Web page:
Following my arrival in Fiji from New Zealand and the completion of onboard quarantine at the end of June 2021, I was keen to sail away from the exposed anchorage off the main island of Viti Levu, out to the smaller islands to the west. Just as well I did, for later I learned that if I had stayed in there for more than 72 hours after clearing in, I would not have been able to move on because of Covid restrictions.
Being in the wind shadow area of the main island, I sailed 9 miles with just a zephyr of breeze out to Musket Cove, where I spent several days before catching intermittent puffs of wind to sail further north west up the Mamanuca Island chain and into the Yasawas.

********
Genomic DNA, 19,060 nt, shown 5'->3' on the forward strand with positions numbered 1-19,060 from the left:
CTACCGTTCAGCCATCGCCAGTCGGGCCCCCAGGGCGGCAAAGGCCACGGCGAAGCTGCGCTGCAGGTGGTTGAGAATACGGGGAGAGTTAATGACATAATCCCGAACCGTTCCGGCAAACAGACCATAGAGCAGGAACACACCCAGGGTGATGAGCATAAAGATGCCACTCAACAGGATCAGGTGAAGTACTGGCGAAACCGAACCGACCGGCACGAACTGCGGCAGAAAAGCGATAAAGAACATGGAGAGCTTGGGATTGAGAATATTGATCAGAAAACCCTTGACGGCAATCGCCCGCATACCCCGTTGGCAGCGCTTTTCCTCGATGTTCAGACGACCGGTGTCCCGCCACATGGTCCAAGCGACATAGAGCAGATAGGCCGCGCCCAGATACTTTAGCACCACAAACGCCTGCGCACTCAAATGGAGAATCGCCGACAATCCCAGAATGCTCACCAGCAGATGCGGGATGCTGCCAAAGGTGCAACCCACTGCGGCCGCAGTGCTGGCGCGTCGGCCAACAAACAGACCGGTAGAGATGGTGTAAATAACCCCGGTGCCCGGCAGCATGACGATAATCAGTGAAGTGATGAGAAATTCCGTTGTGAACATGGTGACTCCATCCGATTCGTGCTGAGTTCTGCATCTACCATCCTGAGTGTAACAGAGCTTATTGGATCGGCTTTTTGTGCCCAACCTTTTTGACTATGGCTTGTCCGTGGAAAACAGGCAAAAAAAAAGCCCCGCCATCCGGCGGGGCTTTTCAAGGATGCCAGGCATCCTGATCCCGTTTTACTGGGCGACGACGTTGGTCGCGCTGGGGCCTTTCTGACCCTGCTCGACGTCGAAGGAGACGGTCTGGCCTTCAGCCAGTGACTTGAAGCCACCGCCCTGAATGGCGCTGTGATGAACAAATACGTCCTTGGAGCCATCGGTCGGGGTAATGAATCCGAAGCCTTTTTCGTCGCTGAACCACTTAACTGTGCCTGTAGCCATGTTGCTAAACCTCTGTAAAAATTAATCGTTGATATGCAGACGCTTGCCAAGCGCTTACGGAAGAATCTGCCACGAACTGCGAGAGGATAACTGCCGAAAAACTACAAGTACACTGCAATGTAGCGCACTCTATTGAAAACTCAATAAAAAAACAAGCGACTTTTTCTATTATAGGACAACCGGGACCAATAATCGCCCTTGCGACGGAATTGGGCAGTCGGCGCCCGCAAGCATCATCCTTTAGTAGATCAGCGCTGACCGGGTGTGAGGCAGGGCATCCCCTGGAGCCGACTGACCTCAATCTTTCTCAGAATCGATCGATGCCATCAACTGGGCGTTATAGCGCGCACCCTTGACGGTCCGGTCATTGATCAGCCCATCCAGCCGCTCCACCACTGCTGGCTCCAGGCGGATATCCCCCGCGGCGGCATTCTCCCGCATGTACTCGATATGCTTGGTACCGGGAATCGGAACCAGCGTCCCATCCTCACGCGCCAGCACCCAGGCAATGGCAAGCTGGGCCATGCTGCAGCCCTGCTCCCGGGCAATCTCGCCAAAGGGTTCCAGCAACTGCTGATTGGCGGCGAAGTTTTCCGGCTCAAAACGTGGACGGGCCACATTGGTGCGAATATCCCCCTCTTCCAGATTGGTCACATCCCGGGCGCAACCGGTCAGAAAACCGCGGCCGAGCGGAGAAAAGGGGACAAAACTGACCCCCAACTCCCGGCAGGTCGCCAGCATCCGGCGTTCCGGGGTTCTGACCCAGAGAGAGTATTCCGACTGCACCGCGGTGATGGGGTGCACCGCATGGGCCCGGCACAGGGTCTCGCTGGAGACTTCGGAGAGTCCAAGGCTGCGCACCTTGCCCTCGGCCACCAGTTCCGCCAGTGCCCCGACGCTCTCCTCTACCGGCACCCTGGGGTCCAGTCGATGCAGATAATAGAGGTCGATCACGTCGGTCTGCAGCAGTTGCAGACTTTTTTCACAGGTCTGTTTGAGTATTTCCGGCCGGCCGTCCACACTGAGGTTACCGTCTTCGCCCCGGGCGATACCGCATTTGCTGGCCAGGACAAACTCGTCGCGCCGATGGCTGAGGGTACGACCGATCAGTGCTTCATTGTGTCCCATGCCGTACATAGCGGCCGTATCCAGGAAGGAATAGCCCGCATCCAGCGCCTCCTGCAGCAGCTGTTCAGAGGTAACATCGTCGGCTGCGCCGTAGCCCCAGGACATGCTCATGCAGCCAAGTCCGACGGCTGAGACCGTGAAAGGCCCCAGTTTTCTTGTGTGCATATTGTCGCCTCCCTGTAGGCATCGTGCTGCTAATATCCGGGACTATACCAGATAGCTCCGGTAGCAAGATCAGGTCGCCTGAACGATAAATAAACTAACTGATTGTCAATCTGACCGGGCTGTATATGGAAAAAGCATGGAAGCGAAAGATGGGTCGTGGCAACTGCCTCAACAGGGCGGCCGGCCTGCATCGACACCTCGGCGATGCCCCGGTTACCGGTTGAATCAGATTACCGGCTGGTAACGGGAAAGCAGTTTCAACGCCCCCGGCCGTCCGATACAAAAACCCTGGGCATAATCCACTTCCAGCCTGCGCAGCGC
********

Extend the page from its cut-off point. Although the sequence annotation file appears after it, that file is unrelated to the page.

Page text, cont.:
The weather fortunately was kind whilst on the hard and after 36 very full days, with only two off for rain, I was ready to go back into the water. In the meanwhile Ulla and Pelle flew back to Sweden, notifying me from Dubai that they had learned from fellow travellers that it was now possible to get Covid vaccinations in New Zealand. I called a fellow sailor who had access to a car and he secured us appointments for the next day.
My favourite destinations have been the lightly inhabited offshore islands, notably Great Mercury and Great Barrier Islands.
These are mostly bathed in clean ocean water and some areas are covered in pristine forest. The whole of Great Mercury Island is owned by prominent businessmen Sir Michael Fay and David Richwhite who both generously permit the public to come ashore. Through a sustained program of pest eradication involving bait stations and ongoing monitoring, the rat and feral cat populations have been eliminated, enabling indigenous birds to flourish. During one of my runs through parkland-like surroundings I met the woman who monitors the 600 odd bait traps on the island and began to appreciate the scope of her never ending task.